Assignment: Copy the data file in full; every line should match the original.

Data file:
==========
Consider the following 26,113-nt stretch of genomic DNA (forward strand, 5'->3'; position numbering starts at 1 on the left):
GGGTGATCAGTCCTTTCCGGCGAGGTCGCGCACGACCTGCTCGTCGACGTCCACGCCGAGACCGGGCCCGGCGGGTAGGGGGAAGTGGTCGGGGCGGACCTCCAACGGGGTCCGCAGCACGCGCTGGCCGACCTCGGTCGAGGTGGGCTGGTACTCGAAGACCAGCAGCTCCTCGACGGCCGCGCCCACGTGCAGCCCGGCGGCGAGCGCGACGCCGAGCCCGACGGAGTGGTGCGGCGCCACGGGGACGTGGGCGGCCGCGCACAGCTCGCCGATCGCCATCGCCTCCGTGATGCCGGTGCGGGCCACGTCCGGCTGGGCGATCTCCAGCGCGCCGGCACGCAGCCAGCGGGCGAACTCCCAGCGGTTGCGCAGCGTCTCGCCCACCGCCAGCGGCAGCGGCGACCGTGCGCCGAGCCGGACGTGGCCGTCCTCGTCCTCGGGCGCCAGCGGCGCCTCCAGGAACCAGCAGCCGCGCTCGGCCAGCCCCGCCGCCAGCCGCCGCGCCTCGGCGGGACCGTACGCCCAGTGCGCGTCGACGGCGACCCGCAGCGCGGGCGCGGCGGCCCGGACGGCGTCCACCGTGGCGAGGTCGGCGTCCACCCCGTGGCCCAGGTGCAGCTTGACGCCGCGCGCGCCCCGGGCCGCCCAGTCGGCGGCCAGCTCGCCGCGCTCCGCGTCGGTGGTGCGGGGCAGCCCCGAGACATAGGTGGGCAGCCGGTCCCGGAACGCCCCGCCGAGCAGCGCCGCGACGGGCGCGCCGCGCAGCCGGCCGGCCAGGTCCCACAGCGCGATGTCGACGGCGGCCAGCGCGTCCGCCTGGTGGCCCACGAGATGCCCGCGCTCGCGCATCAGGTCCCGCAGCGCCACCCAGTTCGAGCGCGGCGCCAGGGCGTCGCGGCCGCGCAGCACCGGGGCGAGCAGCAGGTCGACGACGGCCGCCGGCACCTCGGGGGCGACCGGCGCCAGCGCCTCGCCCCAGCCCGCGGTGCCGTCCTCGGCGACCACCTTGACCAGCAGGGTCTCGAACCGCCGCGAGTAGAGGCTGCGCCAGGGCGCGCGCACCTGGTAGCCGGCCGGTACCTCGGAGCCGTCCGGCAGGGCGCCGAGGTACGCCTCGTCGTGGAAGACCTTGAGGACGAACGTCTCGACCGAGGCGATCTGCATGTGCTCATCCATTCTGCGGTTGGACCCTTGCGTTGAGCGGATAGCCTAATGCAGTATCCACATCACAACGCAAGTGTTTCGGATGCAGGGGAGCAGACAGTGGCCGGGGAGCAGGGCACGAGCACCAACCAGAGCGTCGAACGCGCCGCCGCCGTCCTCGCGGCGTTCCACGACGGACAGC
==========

Consider the following 26,113-nt stretch of genomic DNA (forward strand, 5'->3'; position numbering starts at 1 on the left):
GGGTGATCAGTCCTTTCCGGCGAGGTCGCGCACGACCTGCTCGTCGACGTCCACGCCGAGACCGGGCCCGGCGGGTAGGGGGAAGTGGTCGGGGCGGACCTCCAACGGGGTCCGCAGCACGCGCTGGCCGACCTCGGTCGAGGTGGGCTGGTACTCGAAGACCAGCAGCTCCTCGACGGCCGCGCCCACGTGCAGCCCGGCGGCGAGCGCGACGCCGAGCCCGACGGAGTGGTGCGGCGCCACGGGGACGTGGGCGGCCGCGCACAGCTCGCCGATCGCCATCGCCTCCGTGATGCCGGTGCGGGCCACGTCCGGCTGGGCGATCTCCAGCGCGCCGGCACGCAGCCAGCGGGCGAACTCCCAGCGGTTGCGCAGCGTCTCGCCCACCGCCAGCGGCAGCGGCGACCGTGCGCCGAGCCGGACGTGGCCGTCCTCGTCCTCGGGCGCCAGCGGCGCCTCCAGGAACCAGCAGCCGCGCTCGGCCAGCCCCGCCGCCAGCCGCCGCGCCTCGGCGGGACCGTACGCCCAGTGCGCGTCGACGGCGACCCGCAGCGCGGGCGCGGCGGCCCGGACGGCGTCCACCGTGGCGAGGTCGGCGTCCACCCCGTGGCCCAGGTGCAGCTTGACGCCGCGCGCGCCCCGGGCCGCCCAGTCGGCGGCCAGCTCGCCGCGCTCCGCGTCGGTGGTGCGGGGCAGCCCCGAGACATAGGTGGGCAGCCGGTCCCGGAACGCCCCGCCGAGCAGCGCCGCGACGGGCGCGCCGCGCAGCCGGCCGGCCAGGTCCCACAGCGCGATGTCGACGGCGGCCAGCGCGTCCGCCTGGTGGCCCACGAGATGCCCGCGCTCGCGCATCAGGTCCCGCAGCGCCACCCAGTTCGAGCGCGGCGCCAGGGCGTCGCGGCCGCGCAGCACCGGGGCGAGCAGCAGGTCGACGACGGCCGCCGGCACCTCGGGGGCGACCGGCGCCAGCGCCTCGCCCCAGCCCGCGGTGCCGTCCTCGGCGACCACCTTGACCAGCAGGGTCTCGAACCGCCGCGAGTAGAGGCTGCGCCAGGGCGCGCGCACCTGGTAGCCGGCCGGTACCTCGGAGCCGTCCGGCAGGGCGCCGAGGTACGCCTCGTCGTGGAAGACCTTGAGGACGAACGTCTCGACCGAGGCGATCTGCATGTGCTCATCCATTCTGCGGTTGGACCCTTGCGTTGAGCGGATAGCCTAATGCAGTATCCACATCACAACGCAAGTGTTTCGGATGCAGGGGAGCAGACAGTGGCCGGGGAGCAGGGCACGAGCACCAACCAGAGCGTCGAACGCGCCGCCGCCGTCCTCGCGGCGTTCCACGACGGACAGC